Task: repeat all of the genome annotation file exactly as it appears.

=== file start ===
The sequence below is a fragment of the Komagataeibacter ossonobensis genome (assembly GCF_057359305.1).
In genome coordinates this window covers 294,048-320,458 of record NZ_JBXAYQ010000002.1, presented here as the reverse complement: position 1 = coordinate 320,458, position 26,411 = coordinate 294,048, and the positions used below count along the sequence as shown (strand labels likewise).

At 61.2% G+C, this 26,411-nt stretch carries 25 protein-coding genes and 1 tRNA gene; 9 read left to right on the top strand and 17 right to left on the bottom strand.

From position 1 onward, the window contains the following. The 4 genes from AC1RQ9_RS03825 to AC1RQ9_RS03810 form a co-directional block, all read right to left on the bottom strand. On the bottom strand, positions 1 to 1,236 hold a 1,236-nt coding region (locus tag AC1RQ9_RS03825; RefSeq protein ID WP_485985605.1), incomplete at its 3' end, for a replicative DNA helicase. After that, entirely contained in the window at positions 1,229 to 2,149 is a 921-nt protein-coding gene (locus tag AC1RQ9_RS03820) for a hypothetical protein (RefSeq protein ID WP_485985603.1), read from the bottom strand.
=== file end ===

The sequence below is a fragment of the Komagataeibacter ossonobensis genome (assembly GCF_057359305.1).
In genome coordinates this window covers 294,048-320,458 of record NZ_JBXAYQ010000002.1, presented here as the reverse complement: position 1 = coordinate 320,458, position 26,411 = coordinate 294,048, and the positions used below count along the sequence as shown (strand labels likewise).

At 61.2% G+C, this 26,411-nt stretch carries 25 protein-coding genes and 1 tRNA gene; 9 read left to right on the top strand and 17 right to left on the bottom strand.

From position 1 onward, the window contains the following. The 4 genes from AC1RQ9_RS03825 to AC1RQ9_RS03810 form a co-directional block, all read right to left on the bottom strand. On the bottom strand, positions 1 to 1,236 hold a 1,236-nt coding region (locus tag AC1RQ9_RS03825; RefSeq protein ID WP_485985605.1), incomplete at its 3' end, for a replicative DNA helicase. After that, entirely contained in the window at positions 1,229 to 2,149 is a 921-nt protein-coding gene (locus tag AC1RQ9_RS03820) for a hypothetical protein (RefSeq protein ID WP_485985603.1), read from the bottom strand.